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Investors should learn to live with volatility: Experts

Tuesday, July 24, 2007

It was a choppy session on Dalal Street. After a promising start, the indices came under a bout of profit booking and shaved off most of the day’s gains. The Nifty closed flat at 4,620 points up 1.40 points, while the Sensex shut shop at 15,795 up 63 points.

The markets ended on a flat note after a fairly volatile session. The boarder markets ended in the red with a weak breadth. In the F&O segment, the turnover was the highest ever at Rs 64,281 crore.

IT, capital goods and IT stocks ended higher. However, selling pressure was seen in auto, FMCG, and pharma stocks. Meanwhile, Reliance Energy, Satyam, BHEL, NTPC, and HDFC Bank closed in the green.

Commenting on the volatility in the market, Rajat Bose of rajatkbose.com said that if one were a bullish trader it would be better to be long. He feels that investors should learn to live with this volatility. “This volatility would continue. We have seen this kind of volatility earlier. I would not like to go short in this market until I see the Nifty breaching 4,585.”

According to Bose, on the upside, one should not question the market so long as the uptrend in on. “Put a level below which you would actually quit your longs, but whether one goes short or long remains to be seen,” he said.

“As of now, there is no point in being long in this market below 4,585 levels. On the other hand, if the Nifty were to trade above 4,640, then I would be expecting 4,672,” Bose said.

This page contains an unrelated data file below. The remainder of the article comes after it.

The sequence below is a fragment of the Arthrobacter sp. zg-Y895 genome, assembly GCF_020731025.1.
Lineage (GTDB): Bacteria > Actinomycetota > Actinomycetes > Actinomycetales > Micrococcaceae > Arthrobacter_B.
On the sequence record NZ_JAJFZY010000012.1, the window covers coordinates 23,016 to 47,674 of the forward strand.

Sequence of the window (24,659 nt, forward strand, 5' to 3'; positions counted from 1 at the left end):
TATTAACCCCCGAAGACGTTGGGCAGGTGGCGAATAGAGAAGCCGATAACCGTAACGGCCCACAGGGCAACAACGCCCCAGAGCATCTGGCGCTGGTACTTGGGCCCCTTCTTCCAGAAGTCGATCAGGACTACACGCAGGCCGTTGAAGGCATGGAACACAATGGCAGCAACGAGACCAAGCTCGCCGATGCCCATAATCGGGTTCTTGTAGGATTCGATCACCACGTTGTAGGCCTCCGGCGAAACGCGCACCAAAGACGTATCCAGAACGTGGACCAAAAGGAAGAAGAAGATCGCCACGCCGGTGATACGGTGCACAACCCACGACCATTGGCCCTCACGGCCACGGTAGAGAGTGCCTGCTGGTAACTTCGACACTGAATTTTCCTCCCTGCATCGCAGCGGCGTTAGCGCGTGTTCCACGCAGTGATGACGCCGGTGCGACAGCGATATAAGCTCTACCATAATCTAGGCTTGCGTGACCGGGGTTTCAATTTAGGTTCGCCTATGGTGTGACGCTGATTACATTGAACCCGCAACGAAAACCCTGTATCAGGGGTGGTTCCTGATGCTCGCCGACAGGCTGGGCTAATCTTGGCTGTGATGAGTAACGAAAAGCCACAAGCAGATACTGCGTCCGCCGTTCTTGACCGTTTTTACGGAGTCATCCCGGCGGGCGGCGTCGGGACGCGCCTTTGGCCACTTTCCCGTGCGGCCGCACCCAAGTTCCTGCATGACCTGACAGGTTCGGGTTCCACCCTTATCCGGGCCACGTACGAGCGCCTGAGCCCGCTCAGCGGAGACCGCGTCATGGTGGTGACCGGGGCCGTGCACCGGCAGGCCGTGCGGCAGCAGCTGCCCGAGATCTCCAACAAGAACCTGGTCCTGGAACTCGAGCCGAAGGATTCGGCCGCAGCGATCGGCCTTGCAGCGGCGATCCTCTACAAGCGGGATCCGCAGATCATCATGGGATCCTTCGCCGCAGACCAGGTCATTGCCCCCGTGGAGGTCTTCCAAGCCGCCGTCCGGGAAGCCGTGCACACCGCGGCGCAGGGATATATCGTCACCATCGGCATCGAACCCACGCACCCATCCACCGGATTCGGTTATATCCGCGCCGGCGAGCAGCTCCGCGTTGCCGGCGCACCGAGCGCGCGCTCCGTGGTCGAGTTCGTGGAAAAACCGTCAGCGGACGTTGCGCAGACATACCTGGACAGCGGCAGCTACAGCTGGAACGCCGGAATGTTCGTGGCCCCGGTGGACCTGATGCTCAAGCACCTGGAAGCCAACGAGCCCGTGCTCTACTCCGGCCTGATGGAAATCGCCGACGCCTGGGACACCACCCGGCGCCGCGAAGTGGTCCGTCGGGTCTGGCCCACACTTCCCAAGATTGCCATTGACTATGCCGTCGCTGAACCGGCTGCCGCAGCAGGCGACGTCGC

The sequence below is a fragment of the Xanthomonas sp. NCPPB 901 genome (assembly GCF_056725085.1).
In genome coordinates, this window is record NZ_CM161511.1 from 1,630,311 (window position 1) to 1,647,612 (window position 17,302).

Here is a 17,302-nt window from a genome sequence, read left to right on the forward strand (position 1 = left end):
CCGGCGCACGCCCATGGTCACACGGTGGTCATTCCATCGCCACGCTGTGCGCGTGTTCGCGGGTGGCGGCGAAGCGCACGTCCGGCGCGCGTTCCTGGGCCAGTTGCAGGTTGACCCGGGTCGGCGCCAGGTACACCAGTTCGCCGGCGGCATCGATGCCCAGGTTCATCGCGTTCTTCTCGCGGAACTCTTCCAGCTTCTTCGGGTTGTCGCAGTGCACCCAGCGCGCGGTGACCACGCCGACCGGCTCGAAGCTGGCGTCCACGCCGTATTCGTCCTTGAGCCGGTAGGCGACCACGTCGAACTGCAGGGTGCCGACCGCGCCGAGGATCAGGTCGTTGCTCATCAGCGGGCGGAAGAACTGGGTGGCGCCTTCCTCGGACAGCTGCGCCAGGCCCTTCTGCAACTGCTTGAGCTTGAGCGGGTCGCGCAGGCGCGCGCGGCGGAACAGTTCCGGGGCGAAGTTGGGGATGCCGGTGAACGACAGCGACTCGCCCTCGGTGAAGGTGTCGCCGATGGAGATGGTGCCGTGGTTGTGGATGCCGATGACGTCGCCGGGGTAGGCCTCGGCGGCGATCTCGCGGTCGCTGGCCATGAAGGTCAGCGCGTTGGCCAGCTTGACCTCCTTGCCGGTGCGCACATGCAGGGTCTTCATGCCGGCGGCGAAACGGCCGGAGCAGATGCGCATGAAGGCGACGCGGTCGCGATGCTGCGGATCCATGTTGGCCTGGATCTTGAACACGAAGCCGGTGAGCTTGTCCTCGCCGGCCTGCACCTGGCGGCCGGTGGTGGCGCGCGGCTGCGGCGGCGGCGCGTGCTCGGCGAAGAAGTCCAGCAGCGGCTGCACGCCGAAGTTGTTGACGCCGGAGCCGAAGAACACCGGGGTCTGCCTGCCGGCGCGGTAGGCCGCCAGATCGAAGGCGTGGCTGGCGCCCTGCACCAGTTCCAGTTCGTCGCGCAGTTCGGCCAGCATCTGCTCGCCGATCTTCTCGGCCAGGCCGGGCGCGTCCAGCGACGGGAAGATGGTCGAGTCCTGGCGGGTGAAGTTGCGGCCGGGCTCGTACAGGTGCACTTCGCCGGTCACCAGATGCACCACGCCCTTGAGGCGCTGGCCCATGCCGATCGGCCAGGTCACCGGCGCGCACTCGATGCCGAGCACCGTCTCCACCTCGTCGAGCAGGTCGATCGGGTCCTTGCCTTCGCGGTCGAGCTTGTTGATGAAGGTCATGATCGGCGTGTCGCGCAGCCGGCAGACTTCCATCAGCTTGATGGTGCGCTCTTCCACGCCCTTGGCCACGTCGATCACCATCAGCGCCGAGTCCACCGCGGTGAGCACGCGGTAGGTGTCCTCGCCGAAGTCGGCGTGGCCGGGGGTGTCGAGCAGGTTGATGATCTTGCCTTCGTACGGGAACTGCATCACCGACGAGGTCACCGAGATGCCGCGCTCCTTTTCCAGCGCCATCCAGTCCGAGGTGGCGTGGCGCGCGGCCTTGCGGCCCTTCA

Ambareesh Baliga of Karvy Stock Broking feels the market may touch 16,000 anytime soon. “It looks like the market is still on its way up. I think 16,000 is possible anytime now, may be in the next one or two days before expiry. Till the expiry, we are in the safe zone. It could be volatile but the markets are clearly headed upwards,” he added.

On whether he would like to convert to the bull camp, Baliga said, “ When a bear turns into a bull that’s the end of the rally.”

K Ramachandran, Head-Advisory Desk, BNP Paribas, said the Indian market seems to be showing delayed action, given that it has been underperforming global markets for a long time. “There are areas of concern on the current uptrend and one has to be pretty cautious as the market rally has been very narrow,” he said.

According to Ramachandran, global liquidity flows have been a major market driver. He feels that the Indian market is a late entrant to the party. “There are reasons to believe that probably the liquidity surfeit that we have seen is peaking at this point of time. There are definite risks that the tide may turn and the Indian markets may join the rests of the pack in its corrective phase,” he added.

Posted by FR at 11:03 PM  

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Investment in equity shares has its own risks. Sincere efforts have been made to present the right investment perspective.The information contained herein is based on analysis and up on sources that we consider reliable. I, however, do not vouch for the accuracy or the completeness thereof. This material is for personal information and I am not responsible for any loss incurred based upon it.& take no responsibility whatsoever for any financial profits or loss which may arise from the recommendations given in this blog.